Anti-LGBT bullying remains a deadly problem in our schools and our workplaces and on the Internet. We’ve made progress in combating such bullying, but not nearly enough. Dedicate the resources necessary to address the issue effectively.

So let’s applaud our president for the steps he has — and is — taking. There’s no doubt Obama has been more open than any other president about addressing LGBT issues and we have seen great strides forward toward equality during his administration. But there’s a long way to go yet, and we need to make sure that the president — and all our elected officials — know they can’t just rest on their laurels.

—  admin

Dunn wants to be a voice for LGBT Amarillo

CHURCH TIES | Amarillo mayoral candidate Sandra Dunn is a member of the board at Metropolitan Community Church of Amarillo. (James Bright/Dallas Voice)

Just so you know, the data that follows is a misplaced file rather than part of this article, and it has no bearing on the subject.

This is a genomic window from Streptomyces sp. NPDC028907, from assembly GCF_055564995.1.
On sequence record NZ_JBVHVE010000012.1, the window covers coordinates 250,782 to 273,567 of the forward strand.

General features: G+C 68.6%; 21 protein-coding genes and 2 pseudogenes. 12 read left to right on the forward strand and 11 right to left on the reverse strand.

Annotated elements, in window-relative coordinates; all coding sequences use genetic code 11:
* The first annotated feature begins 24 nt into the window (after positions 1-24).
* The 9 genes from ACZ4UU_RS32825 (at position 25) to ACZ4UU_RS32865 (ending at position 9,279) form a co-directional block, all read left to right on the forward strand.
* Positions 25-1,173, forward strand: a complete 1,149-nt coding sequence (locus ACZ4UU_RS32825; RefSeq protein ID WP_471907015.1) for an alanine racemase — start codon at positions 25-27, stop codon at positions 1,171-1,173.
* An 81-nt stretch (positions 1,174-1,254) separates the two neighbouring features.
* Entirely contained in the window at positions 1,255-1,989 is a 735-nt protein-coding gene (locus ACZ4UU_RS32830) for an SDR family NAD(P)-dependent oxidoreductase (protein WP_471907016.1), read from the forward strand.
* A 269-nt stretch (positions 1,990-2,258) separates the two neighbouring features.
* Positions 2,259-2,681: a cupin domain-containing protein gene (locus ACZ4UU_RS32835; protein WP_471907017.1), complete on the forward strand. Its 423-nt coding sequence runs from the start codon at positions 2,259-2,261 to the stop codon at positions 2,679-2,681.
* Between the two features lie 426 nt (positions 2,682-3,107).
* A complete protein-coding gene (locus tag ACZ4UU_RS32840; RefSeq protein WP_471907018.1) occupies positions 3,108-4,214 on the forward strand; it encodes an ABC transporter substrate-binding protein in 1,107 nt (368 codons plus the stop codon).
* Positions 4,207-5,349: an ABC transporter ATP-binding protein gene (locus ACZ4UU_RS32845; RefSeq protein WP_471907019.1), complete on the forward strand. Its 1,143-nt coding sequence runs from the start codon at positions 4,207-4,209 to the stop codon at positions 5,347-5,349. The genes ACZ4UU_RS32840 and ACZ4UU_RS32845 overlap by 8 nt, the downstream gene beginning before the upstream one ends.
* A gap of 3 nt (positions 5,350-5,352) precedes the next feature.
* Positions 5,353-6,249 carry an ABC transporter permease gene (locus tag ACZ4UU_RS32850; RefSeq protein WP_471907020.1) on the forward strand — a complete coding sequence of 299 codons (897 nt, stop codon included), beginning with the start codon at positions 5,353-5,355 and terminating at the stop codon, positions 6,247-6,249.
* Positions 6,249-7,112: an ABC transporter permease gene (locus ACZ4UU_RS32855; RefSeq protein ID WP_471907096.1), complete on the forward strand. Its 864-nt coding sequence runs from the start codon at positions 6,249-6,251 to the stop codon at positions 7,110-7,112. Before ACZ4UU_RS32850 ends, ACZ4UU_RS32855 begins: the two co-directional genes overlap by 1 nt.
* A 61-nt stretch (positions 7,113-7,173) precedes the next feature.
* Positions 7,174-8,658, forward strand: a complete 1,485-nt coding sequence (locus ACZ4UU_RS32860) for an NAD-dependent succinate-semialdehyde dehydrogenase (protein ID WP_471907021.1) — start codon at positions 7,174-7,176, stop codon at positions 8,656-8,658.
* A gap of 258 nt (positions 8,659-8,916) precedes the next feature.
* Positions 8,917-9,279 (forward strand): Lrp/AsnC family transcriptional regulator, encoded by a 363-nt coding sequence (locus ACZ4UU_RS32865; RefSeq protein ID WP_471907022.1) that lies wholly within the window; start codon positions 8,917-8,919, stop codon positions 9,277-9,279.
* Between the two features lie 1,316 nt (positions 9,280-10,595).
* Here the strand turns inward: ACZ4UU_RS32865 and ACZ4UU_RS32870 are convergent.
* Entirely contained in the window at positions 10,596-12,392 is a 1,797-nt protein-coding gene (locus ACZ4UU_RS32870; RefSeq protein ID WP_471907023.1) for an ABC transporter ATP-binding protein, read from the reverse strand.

Transgender mayoral candidate says anti-gay pastor’s campaign prompted friends to encourage her to run, but she is running to make the city better for everyone

JAMES BRIGHT  |  Contributing Writer
editor@dallasvoice.com

The opportunity to run for public office appeals to people from all walks of life. Sometimes these races attract more candidates than anyone would expect.

One such election is the mayoral race in Amarillo. There are 11 candidates registered for the May election, and transgender graduate student Sandra Dunn is hoping to motivate the LGBT community of Amarillo to put her ahead of the rest.